The Economic Policy Institute reports a poll showing that Americans overwhelmingly believe that the economic policies of the past year have greatly enriched the bankers of Midtown Manhattan and London’s Canary Wharf (they really aren’t concentrated on Wall Street or in the City of London anymore). In America, the Republican congressional caucus is just saying no:He then proceeds to answer the question posed in the title of the article:
And the banks themselves are back to business-as-usual: anxious to block any financial-sector reform and trusting congressmen eager for campaign contributions to delay and disrupt the legislative process.
- no to short-term deficit spending to put people to work,
- no to supporting the banking system,
- and no to increased government oversight or ownership of financial entities.
The only point of reference is the Great Depression itself. That is the only time in more than a century when (a) a financial crisis caused a widespread, lengthy, and prolonged reinforcing chain of bank failures, and (b) the government by and large washed its hands--neither intervened on a large scale itself nor passed the baton to a consortium of private banks (usually, in the U.S., headed by Morgan) to support the system as a whole.Go read the article, it has lots of interesting points and gives you a very good perspective on the current crisis.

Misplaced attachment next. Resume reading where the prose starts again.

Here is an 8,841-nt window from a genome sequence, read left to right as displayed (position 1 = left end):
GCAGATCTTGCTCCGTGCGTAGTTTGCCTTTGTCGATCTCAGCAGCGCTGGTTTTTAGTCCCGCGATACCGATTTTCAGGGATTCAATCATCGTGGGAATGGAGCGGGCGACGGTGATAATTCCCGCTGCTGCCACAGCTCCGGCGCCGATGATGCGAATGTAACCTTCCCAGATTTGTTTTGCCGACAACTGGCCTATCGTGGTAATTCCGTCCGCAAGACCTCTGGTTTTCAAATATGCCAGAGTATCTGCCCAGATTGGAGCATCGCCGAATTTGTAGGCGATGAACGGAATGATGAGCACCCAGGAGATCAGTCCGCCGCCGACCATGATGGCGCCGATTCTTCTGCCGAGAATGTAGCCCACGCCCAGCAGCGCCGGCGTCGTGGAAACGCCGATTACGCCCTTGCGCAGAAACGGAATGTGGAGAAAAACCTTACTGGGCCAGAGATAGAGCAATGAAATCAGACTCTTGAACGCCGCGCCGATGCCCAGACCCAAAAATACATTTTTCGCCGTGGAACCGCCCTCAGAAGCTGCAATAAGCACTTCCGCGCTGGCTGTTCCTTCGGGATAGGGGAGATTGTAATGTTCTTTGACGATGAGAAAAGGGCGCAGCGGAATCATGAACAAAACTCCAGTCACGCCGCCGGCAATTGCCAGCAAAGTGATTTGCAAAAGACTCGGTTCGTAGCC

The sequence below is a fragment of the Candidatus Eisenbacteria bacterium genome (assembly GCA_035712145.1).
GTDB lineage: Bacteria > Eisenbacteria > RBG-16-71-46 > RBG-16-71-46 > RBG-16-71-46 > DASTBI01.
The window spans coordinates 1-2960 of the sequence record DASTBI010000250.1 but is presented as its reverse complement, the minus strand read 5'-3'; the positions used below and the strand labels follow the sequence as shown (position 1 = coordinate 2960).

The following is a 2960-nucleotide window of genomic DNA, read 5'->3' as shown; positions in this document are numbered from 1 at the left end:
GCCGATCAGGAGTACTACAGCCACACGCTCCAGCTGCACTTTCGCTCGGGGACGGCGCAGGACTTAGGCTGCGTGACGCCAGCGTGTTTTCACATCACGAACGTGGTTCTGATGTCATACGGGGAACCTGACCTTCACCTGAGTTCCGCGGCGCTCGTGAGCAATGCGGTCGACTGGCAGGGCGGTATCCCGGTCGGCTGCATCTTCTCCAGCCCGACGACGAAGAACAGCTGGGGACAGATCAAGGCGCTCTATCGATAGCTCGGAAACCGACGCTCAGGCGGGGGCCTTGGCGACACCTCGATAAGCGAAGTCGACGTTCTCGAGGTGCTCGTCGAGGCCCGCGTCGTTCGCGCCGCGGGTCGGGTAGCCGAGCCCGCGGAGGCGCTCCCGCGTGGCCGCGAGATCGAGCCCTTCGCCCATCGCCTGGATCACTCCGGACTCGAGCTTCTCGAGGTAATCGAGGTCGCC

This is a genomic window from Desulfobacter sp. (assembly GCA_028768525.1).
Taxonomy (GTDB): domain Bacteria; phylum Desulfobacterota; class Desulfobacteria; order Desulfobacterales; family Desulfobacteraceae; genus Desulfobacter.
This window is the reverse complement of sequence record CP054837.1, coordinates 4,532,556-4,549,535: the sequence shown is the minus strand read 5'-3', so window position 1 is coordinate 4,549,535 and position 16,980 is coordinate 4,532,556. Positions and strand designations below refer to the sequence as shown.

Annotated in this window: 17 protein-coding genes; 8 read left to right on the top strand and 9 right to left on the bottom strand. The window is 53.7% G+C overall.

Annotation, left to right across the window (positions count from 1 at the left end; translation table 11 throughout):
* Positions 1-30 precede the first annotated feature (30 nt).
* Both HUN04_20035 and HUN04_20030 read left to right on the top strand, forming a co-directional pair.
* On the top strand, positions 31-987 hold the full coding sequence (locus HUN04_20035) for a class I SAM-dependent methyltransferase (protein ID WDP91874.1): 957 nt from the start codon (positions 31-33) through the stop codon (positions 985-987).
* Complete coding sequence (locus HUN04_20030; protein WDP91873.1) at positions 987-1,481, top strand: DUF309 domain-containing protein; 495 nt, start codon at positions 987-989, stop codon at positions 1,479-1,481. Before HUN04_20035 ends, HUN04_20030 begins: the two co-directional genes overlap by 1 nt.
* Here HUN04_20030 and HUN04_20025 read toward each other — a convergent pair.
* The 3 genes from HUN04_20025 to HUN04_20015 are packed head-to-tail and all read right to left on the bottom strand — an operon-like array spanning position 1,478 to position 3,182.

It is now 19 months after Bear Stearns failed and was taken over by JP MorganChase, with the assistance of up to $30 billion of Federal Reserve money on March 16, 2008. Industrial production now stands 14% below its peak in 2007.
By contrast, 19 months after the Bank of United States, with 450,000 depositors, failed on December 11, 1930 – the first major bank collapse in New York since the Knickerbocker Trust failure during the panic and depression of 1907 – industrial production, according to the Federal Reserve index, was 54% below its 1929 peak.
Opponents of recent economic policy rebel against the hypothesis that an absence of government intervention and support could produce an economic decline of that magnitude today. After all, modern economies are stable and stubborn things. Market systems are resilient webs that offer the best possible incentives to people to make deals and use resources productively. A 54% fall in industrial production between its 2007 peak and today is inconceivable – isn’t it?